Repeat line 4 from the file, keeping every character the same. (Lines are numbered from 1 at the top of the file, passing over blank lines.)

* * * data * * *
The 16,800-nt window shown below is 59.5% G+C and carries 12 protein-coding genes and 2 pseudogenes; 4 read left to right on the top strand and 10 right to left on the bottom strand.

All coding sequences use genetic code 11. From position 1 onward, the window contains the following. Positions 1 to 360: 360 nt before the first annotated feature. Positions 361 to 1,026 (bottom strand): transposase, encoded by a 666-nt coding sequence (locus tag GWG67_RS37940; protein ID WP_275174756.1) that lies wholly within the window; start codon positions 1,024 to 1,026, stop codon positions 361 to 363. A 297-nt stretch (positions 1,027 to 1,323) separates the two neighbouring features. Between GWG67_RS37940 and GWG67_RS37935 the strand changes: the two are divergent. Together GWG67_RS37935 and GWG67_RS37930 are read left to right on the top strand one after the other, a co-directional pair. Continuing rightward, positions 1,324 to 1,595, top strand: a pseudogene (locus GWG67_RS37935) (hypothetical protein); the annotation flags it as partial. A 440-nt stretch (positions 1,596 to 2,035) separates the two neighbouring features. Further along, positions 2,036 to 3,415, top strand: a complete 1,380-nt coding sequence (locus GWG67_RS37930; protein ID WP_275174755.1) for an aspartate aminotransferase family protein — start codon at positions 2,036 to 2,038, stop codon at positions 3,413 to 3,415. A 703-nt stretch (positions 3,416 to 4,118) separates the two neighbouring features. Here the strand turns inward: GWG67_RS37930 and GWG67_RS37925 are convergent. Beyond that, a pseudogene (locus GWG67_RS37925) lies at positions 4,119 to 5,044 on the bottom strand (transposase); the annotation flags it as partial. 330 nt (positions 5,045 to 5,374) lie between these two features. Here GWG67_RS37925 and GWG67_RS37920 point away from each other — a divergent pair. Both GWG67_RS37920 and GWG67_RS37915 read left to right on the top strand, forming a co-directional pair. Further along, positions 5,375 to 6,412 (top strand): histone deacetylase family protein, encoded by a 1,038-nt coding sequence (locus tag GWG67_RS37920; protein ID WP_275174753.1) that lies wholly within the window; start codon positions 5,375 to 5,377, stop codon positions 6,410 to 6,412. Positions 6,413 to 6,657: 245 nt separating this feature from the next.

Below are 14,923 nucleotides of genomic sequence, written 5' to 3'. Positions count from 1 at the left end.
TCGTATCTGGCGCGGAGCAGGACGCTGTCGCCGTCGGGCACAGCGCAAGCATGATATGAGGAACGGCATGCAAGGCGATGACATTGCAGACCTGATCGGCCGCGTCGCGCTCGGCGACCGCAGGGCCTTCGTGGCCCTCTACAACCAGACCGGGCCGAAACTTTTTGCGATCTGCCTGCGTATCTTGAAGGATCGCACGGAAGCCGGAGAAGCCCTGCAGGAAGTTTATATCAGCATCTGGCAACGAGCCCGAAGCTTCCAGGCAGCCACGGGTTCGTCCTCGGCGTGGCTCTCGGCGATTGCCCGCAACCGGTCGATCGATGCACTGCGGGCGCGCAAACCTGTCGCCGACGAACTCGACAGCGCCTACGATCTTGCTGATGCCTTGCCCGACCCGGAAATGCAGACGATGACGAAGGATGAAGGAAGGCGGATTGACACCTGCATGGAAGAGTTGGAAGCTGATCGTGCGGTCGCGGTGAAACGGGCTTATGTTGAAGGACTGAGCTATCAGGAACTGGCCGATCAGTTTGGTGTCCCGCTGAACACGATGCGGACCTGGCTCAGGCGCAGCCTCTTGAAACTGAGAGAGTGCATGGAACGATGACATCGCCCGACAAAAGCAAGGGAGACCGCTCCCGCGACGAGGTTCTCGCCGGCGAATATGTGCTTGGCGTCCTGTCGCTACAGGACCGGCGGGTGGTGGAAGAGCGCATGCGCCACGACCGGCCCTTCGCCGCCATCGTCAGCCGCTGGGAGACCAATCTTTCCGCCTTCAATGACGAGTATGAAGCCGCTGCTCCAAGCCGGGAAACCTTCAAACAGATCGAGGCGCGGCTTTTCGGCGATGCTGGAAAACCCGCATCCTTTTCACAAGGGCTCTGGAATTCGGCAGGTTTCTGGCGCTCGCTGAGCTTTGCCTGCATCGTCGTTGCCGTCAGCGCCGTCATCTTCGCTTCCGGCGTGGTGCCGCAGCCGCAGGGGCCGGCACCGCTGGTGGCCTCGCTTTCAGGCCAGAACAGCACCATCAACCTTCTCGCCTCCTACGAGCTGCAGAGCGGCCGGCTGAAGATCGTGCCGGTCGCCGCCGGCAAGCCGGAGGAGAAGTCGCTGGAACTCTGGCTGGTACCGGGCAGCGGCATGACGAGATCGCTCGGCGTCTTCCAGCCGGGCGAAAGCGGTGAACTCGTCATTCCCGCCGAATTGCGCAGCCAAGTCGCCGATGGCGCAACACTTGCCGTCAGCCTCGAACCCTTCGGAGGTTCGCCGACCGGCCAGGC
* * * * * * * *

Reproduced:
TCGTATCTGGCGCGGAGCAGGACGCTGTCGCCGTCGGGCACAGCGCAAGCATGATATGAGGAACGGCATGCAAGGCGATGACATTGCAGACCTGATCGGCCGCGTCGCGCTCGGCGACCGCAGGGCCTTCGTGGCCCTCTACAACCAGACCGGGCCGAAACTTTTTGCGATCTGCCTGCGTATCTTGAAGGATCGCACGGAAGCCGGAGAAGCCCTGCAGGAAGTTTATATCAGCATCTGGCAACGAGCCCGAAGCTTCCAGGCAGCCACGGGTTCGTCCTCGGCGTGGCTCTCGGCGATTGCCCGCAACCGGTCGATCGATGCACTGCGGGCGCGCAAACCTGTCGCCGACGAACTCGACAGCGCCTACGATCTTGCTGATGCCTTGCCCGACCCGGAAATGCAGACGATGACGAAGGATGAAGGAAGGCGGATTGACACCTGCATGGAAGAGTTGGAAGCTGATCGTGCGGTCGCGGTGAAACGGGCTTATGTTGAAGGACTGAGCTATCAGGAACTGGCCGATCAGTTTGGTGTCCCGCTGAACACGATGCGGACCTGGCTCAGGCGCAGCCTCTTGAAACTGAGAGAGTGCATGGAACGATGACATCGCCCGACAAAAGCAAGGGAGACCGCTCCCGCGACGAGGTTCTCGCCGGCGAATATGTGCTTGGCGTCCTGTCGCTACAGGACCGGCGGGTGGTGGAAGAGCGCATGCGCCACGACCGGCCCTTCGCCGCCATCGTCAGCCGCTGGGAGACCAATCTTTCCGCCTTCAATGACGAGTATGAAGCCGCTGCTCCAAGCCGGGAAACCTTCAAACAGATCGAGGCGCGGCTTTTCGGCGATGCTGGAAAACCCGCATCCTTTTCACAAGGGCTCTGGAATTCGGCAGGTTTCTGGCGCTCGCTGAGCTTTGCCTGCATCGTCGTTGCCGTCAGCGCCGTCATCTTCGCTTCCGGCGTGGTGCCGCAGCCGCAGGGGCCGGCACCGCTGGTGGCCTCGCTTTCAGGCCAGAACAGCACCATCAACCTTCTCGCCTCCTACGAGCTGCAGAGCGGCCGGCTGAAGATCGTGCCGGTCGCCGCCGGCAAGCCGGAGGAGAAGTCGCTGGAACTCTGGCTGGTACCGGGCAGCGGCATGACGAGATCGCTCGGCGTCTTCCAGCCGGGCGAAAGCGGTGAACTCGTCATTCCCGCCGAATTGCGCAGCCAAGTCGCCGATGGCGCAACACTTGCCGTCAGCCTCGAACCCTTCGGAGGTTCGCCGACCGGCCAGGC